Today as my daughter is sick and did not have any possibilities to go through the second Muramatsu tutorial so this very nice one bit video to a 8 bit composition made in SunVox gets posted instead, it is by a man called Victor Rom.
Must find out how he did this!
Emailed him earlier today and hopefully he agrees to help us out...
Anyone help us learn Pixilang!!!
Please send any help to email@example.com or if there is something that you have made in Pixilang and wants to share with us...
In an earlier post there is a comment that people also make games with Pixilang-
Anyone have Pixilang game they want to share with us?
Can not offer any money but exposure to your work and the pleasure of helping us out...
Well at least the interested ones...
Enjoy the video!
So this is a big breakthrough in Android history!
So now the only extensive multi track DAW for Android have gone and broken down some barriers towards having a professional recording studio in your device.
This is what the developer is telling us:
(*) = When the USB audio interface supports it
The developer has implemented his own USB audio code to make this work on Android devices.
But (there is always a butt) there is of course prerequisites that have to be fulfilled if you are interested...
First of all you would need both Audio evolution Mobile and USB Audio recorder PRO installed.
Secondly you would need the obvious- a USB Audio interface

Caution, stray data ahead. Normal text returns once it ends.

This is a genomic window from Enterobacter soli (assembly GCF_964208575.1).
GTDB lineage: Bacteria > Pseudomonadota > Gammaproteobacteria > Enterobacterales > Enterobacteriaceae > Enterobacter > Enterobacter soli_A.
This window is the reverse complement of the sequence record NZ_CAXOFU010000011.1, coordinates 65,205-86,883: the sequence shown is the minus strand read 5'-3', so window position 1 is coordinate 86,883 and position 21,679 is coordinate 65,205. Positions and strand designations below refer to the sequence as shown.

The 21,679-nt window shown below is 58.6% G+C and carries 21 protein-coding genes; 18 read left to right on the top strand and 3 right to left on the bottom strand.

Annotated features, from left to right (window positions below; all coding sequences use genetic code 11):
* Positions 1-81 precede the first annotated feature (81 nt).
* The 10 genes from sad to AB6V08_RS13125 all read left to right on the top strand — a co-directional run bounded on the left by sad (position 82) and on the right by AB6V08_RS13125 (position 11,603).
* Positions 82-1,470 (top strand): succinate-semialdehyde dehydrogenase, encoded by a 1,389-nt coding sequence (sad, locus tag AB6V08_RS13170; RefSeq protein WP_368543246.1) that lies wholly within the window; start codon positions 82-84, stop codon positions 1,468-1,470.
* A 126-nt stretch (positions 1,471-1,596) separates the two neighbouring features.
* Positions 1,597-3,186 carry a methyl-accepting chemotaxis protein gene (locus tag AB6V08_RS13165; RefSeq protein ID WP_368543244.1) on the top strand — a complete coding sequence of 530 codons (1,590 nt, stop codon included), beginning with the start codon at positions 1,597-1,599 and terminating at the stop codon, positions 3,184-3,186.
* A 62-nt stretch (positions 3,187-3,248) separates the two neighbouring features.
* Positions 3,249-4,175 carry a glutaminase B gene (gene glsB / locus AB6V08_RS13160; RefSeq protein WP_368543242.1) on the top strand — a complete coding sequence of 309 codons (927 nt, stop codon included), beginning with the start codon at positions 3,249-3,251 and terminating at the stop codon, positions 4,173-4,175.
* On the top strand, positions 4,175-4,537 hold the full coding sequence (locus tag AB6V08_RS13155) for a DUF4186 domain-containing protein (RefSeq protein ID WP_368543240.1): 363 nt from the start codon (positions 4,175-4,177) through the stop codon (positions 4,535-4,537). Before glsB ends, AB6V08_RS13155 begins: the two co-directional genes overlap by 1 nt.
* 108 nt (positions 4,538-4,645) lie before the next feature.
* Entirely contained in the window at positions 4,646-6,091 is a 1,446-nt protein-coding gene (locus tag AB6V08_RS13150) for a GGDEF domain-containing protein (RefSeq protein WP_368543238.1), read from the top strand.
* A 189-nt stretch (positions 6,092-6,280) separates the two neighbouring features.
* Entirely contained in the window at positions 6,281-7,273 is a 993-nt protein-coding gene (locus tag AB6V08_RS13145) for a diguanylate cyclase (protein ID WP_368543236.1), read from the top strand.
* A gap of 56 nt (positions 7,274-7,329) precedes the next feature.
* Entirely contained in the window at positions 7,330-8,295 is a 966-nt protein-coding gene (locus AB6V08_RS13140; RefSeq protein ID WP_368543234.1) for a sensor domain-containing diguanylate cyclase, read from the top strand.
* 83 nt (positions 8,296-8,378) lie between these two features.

A telephone that can accept OTG USB cable.
And again from the developer-
So it may seem like a lot of chuppililupps but if you have these conditions met it seems to me that it is a must have-
a portable multi track recording studio with high grade audio quality and low latency for around 10€/$ including both applications!
So in the end it seems that Google is not going to fix the latency issue and other developers like this is finding their own solutions and with Sonoma having worked out hardware solutions and also IK Multimedia being involved in Hardware/Software/Android interactions
we just have to be patient enter into endless Buddha mind and before you know it...
For more information regarding Audio Evolution USB support:
Audio Evolution Mobile
USB Audio Recorder PRO
It’s a programming language created by the same mad scientist behind Sunvox. It was used to create the sensory overload that was the Soul Resonance demo. It even powers PixiTracker, a colorful music tool that features a grumpy cast of mutants that juke and jive to your music. Pixilang also brought us some alien technology from the future in the form of PixiVisor. Now you can convert pictures of your cats into sonic pulses. And back.
Pixilang is available on many platforms. However, did you know it’s FREE and available on Android?
Let’s go download the Pixilang app and check out some of the cool demos:
1. Download the Pixilang app from Play Store here.
2. Start the Pixilang app by tapping on the icon that looks like cyborg Terminator bug:
3. An anxious dialog will pop up and ask you to select a program. Select the graphics folder by tapping the row that says graphics in yellow:
4. Drag the faint scrollbar down till you see the demos prefixed with tiny_generator.
5. Now tap one of the tiny generator rows to select it and press OK to launch it. You should see something like this: